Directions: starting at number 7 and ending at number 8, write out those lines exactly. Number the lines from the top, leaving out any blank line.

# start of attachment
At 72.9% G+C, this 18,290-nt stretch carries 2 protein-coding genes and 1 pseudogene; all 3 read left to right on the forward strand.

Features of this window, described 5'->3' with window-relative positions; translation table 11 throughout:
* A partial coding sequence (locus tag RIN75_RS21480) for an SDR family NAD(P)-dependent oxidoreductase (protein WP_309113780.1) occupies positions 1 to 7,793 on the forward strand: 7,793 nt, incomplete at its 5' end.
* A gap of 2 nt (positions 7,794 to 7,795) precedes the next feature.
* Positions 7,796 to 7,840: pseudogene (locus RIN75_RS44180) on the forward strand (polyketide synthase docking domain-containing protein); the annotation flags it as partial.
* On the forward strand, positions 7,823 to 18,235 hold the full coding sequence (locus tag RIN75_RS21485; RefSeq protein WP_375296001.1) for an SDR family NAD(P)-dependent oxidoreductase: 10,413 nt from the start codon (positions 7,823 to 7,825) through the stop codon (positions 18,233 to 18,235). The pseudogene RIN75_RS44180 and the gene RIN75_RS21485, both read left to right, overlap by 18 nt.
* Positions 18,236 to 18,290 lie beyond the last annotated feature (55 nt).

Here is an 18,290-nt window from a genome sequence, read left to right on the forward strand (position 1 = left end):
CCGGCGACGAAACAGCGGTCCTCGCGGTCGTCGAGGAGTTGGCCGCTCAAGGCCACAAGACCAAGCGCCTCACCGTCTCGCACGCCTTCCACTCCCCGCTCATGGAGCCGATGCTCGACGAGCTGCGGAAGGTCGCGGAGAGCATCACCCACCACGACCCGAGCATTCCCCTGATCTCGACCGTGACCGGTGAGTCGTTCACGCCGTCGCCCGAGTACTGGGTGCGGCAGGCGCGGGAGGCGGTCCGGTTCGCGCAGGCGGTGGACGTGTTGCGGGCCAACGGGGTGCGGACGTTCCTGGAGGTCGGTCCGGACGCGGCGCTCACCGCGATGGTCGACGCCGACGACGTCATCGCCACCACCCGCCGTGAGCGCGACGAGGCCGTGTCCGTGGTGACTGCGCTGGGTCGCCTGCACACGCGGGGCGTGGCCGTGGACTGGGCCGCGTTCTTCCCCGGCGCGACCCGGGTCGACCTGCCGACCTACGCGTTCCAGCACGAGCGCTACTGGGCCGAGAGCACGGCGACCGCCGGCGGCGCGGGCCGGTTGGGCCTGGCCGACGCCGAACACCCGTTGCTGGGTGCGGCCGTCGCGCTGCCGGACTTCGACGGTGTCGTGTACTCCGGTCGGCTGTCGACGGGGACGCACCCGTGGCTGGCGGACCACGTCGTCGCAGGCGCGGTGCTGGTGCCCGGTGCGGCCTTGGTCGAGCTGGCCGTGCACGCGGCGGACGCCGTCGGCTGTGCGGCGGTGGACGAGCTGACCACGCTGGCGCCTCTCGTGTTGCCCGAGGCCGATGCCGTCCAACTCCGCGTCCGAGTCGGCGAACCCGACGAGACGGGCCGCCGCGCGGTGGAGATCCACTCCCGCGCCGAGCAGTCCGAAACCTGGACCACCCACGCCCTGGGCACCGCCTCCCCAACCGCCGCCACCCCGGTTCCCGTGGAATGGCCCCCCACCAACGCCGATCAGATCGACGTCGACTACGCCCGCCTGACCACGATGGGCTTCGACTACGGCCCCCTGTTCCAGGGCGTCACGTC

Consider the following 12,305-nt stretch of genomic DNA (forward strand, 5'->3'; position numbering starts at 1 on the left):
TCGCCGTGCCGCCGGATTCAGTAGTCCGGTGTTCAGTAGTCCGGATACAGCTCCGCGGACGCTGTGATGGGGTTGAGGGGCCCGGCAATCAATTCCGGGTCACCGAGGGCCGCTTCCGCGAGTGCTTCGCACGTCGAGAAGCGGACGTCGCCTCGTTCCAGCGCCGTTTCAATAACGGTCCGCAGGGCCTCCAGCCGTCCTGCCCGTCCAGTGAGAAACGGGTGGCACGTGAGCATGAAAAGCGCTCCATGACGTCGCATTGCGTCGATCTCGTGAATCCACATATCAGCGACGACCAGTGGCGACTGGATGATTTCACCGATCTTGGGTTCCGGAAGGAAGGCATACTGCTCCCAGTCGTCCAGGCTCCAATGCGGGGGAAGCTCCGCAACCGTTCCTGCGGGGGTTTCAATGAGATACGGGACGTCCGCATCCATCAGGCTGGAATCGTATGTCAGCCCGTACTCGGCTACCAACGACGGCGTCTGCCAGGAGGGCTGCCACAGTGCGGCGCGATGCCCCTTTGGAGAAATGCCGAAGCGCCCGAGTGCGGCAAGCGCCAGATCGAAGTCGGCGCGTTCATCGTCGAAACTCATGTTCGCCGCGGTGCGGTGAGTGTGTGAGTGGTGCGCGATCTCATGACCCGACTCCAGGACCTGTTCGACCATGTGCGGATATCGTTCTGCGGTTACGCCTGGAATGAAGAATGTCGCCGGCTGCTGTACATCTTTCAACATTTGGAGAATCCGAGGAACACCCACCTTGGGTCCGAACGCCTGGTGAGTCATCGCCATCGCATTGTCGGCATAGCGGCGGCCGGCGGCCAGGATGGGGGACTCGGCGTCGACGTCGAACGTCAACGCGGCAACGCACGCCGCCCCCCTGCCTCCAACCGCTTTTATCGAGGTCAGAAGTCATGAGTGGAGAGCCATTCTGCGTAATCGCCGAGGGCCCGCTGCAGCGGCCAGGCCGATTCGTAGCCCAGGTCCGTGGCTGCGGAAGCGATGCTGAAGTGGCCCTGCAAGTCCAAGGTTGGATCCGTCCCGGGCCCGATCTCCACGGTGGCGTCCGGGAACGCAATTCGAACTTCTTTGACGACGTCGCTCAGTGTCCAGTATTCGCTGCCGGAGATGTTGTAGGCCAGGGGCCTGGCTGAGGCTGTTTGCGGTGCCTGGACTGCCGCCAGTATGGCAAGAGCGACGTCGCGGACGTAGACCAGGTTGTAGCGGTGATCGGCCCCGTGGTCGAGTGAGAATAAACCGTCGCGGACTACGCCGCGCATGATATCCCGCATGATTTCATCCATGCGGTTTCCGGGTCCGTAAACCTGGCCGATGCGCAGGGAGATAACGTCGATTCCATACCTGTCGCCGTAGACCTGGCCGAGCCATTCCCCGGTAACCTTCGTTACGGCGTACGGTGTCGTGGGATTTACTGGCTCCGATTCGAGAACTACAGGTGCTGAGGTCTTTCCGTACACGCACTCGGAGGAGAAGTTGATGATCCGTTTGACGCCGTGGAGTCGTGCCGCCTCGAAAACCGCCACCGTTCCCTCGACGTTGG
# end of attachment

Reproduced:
* Positions 18,236 to 18,290 lie beyond the last annotated feature (55 nt).

Here is an 18,290-nt window from a genome sequence, read left to right on the forward strand (position 1 = left end):